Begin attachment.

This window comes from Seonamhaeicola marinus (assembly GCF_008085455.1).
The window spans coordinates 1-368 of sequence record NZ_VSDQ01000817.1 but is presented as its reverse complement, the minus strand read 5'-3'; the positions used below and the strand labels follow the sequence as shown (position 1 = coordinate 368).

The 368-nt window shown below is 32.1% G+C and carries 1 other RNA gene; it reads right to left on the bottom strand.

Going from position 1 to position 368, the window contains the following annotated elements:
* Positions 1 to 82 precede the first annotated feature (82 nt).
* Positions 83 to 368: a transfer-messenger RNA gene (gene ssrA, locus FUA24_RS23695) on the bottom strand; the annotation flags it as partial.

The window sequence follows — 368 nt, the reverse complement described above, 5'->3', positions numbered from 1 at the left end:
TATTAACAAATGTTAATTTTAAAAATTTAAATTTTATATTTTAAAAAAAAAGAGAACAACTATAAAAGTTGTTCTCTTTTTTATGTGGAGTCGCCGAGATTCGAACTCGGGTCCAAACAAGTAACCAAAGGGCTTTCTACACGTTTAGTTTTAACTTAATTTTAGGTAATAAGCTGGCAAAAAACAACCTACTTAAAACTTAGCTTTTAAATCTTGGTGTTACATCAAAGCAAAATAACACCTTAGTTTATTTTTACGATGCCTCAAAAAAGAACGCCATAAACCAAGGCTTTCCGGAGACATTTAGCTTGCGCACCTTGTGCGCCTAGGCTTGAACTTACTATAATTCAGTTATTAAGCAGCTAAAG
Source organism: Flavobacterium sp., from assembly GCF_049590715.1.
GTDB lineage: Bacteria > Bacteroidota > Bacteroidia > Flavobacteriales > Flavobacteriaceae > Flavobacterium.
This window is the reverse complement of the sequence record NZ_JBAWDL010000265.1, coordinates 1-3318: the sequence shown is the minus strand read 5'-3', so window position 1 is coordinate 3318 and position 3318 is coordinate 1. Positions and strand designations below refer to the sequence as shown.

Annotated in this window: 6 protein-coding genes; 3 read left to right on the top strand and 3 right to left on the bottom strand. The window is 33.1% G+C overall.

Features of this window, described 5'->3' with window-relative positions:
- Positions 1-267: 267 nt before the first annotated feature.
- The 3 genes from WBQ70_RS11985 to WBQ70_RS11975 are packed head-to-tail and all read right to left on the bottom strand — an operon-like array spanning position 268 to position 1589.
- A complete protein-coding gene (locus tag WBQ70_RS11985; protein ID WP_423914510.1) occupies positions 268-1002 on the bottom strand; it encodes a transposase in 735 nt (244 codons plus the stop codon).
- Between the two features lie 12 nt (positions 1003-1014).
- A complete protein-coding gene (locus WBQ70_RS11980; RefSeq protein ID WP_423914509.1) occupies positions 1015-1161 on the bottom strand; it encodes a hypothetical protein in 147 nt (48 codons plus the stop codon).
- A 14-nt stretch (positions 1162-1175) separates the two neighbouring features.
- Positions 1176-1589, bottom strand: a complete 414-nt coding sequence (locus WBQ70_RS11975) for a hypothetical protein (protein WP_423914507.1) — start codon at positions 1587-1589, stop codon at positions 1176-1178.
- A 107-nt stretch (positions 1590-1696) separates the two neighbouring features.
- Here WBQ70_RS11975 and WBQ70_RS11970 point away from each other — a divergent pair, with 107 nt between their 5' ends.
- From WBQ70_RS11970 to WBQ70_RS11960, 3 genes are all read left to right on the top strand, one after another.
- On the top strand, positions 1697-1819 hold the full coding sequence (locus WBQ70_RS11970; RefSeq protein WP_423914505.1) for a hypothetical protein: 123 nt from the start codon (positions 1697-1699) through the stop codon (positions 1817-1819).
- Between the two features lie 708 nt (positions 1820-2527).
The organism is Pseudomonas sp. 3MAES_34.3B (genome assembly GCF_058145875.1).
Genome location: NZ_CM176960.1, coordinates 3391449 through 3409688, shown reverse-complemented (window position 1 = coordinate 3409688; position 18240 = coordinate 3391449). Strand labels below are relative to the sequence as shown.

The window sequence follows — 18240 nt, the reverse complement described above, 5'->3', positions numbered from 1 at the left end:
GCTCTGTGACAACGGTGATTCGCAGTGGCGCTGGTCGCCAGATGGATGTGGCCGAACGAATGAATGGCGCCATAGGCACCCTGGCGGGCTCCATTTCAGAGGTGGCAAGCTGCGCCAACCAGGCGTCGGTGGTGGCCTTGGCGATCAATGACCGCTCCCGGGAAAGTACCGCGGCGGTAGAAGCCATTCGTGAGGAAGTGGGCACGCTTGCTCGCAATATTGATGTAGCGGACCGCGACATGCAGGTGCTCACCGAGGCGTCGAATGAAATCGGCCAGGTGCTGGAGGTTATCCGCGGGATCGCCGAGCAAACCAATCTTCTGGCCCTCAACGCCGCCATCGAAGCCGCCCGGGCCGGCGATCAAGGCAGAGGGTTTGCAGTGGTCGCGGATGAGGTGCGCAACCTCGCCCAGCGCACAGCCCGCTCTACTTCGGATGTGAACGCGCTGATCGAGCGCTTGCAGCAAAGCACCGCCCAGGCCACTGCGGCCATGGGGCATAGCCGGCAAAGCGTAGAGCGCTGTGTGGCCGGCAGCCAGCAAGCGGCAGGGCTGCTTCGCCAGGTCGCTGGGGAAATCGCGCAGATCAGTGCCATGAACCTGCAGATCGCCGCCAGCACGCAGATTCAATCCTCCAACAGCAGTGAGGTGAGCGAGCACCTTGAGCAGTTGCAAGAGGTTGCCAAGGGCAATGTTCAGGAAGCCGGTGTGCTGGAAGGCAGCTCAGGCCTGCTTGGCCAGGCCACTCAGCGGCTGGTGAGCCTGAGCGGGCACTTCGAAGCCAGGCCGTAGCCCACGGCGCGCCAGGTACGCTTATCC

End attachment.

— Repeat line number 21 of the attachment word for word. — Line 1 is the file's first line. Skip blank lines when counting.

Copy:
- A 107-nt stretch (positions 1590-1696) separates the two neighbouring features.